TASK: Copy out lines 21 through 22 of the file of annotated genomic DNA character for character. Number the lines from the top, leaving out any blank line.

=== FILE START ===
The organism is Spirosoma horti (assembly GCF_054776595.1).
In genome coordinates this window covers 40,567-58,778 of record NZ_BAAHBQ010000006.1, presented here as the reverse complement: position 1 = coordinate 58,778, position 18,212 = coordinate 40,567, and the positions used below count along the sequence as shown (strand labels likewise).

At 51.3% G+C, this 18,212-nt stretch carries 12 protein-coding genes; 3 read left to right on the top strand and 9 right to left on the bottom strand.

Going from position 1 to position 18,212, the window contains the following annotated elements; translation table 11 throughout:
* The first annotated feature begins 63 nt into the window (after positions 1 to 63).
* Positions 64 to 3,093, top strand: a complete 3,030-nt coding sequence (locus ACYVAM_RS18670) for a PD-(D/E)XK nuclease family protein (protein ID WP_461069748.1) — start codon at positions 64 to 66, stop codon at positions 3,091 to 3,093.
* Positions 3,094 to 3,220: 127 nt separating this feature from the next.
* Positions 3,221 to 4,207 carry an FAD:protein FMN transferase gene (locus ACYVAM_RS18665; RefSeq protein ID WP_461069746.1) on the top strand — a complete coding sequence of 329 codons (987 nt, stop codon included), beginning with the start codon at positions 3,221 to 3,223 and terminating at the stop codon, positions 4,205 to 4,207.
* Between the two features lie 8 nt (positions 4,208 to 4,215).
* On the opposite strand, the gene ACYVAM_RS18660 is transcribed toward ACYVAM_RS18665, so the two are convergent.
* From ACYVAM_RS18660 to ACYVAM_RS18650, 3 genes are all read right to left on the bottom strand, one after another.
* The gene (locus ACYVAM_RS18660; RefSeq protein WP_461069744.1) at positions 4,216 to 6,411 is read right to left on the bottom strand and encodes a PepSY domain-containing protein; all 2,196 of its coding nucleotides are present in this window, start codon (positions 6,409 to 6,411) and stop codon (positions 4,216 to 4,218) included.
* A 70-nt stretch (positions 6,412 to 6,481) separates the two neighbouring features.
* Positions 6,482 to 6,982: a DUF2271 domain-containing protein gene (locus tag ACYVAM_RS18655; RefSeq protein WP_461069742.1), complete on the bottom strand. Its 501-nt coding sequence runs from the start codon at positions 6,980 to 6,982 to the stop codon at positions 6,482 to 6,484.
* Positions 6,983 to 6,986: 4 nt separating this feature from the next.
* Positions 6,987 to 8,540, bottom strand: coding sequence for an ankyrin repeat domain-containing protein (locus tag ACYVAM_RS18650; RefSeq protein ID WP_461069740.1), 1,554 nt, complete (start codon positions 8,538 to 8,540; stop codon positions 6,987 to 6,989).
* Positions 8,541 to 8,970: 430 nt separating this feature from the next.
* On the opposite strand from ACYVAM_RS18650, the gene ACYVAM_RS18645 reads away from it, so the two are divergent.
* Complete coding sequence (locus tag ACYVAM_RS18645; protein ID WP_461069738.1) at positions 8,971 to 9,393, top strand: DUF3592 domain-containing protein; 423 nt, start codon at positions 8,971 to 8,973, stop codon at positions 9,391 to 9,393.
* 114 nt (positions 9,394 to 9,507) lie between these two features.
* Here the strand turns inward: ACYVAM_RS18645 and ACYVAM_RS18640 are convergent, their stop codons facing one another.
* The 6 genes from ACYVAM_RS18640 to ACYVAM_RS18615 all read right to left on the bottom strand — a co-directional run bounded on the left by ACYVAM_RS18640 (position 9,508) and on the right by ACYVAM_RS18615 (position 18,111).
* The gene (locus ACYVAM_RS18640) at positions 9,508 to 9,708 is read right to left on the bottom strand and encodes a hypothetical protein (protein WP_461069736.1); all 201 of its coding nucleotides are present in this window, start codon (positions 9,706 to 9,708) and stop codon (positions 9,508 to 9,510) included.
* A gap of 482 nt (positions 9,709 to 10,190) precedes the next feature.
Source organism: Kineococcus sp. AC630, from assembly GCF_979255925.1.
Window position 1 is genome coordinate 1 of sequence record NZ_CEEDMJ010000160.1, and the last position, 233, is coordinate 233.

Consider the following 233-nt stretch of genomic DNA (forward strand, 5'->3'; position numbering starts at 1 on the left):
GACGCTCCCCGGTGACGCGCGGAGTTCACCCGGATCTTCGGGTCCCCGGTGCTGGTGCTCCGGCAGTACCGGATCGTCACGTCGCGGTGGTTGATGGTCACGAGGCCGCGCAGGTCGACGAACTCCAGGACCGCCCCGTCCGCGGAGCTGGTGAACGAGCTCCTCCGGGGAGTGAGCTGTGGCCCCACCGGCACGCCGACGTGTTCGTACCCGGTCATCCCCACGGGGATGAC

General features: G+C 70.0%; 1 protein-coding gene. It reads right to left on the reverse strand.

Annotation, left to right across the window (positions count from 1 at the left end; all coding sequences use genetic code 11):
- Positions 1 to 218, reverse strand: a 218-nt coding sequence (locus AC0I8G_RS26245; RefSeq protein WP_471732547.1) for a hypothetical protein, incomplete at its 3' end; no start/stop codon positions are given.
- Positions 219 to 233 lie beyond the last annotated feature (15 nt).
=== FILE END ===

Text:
* Here the strand turns inward: ACYVAM_RS18645 and ACYVAM_RS18640 are convergent, their stop codons facing one another.
* The 6 genes from ACYVAM_RS18640 to ACYVAM_RS18615 all read right to left on the bottom strand — a co-directional run bounded on the left by ACYVAM_RS18640 (position 9,508) and on the right by ACYVAM_RS18615 (position 18,111).